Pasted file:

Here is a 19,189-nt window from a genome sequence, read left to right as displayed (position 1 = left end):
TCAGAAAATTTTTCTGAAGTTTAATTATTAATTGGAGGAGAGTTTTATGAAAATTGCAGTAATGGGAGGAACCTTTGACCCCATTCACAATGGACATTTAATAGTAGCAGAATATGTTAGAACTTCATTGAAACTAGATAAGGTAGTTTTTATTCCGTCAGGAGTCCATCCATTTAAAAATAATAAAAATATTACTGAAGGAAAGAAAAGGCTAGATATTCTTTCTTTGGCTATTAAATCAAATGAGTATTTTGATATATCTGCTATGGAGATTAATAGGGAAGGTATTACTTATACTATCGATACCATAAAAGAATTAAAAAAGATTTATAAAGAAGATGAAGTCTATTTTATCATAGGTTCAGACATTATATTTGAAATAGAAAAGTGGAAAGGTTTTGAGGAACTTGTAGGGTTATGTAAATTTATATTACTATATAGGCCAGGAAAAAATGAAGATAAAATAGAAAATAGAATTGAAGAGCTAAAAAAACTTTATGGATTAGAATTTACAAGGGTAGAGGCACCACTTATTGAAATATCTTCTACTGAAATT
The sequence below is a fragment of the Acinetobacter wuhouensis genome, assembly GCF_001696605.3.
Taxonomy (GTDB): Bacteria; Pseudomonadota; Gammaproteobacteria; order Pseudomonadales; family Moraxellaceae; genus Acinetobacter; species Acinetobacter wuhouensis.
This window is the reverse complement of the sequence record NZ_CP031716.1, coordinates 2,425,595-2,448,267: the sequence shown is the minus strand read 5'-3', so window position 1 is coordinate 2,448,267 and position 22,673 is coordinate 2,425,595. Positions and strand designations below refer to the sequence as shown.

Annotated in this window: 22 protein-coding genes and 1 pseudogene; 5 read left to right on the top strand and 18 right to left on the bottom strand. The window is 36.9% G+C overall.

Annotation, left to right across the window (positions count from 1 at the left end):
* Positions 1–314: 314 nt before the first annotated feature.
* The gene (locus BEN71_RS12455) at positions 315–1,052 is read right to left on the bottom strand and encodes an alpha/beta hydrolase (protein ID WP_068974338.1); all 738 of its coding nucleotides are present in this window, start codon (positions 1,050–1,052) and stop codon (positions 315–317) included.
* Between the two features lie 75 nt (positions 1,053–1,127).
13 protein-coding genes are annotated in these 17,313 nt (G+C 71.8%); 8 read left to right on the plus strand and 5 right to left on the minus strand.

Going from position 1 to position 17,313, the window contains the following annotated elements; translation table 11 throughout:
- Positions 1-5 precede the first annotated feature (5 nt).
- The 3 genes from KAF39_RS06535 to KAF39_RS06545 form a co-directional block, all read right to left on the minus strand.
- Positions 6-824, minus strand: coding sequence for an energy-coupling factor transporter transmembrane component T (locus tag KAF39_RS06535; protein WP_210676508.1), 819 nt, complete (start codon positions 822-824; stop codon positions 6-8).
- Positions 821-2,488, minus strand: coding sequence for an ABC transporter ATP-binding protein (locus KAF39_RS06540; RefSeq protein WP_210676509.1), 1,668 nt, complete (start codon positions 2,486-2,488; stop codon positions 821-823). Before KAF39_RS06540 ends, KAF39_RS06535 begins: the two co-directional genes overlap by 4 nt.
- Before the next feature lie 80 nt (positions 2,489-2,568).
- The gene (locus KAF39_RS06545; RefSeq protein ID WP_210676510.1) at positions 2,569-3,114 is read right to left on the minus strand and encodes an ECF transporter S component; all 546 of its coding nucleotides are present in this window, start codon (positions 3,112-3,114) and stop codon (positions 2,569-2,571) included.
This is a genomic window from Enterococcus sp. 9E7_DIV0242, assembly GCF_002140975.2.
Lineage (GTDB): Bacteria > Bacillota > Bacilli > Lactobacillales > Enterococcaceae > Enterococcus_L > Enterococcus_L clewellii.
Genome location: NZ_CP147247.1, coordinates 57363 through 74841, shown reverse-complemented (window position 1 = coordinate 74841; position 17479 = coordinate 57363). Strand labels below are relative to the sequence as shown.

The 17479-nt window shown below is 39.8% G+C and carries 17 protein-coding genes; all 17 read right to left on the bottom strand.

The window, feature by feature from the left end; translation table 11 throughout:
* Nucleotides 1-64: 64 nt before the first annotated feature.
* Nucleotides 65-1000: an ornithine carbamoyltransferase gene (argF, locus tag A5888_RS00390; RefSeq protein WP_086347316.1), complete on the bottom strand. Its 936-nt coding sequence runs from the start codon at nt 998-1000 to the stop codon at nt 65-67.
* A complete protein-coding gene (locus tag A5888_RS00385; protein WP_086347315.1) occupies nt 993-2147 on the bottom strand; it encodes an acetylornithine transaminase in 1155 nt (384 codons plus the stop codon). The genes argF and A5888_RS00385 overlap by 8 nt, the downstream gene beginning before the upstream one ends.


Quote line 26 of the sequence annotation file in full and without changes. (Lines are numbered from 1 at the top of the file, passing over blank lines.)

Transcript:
* A complete protein-coding gene (locus tag A5888_RS00385; protein WP_086347315.1) occupies nt 993-2147 on the bottom strand; it encodes an acetylornithine transaminase in 1155 nt (384 codons plus the stop codon). The genes argF and A5888_RS00385 overlap by 8 nt, the downstream gene beginning before the upstream one ends.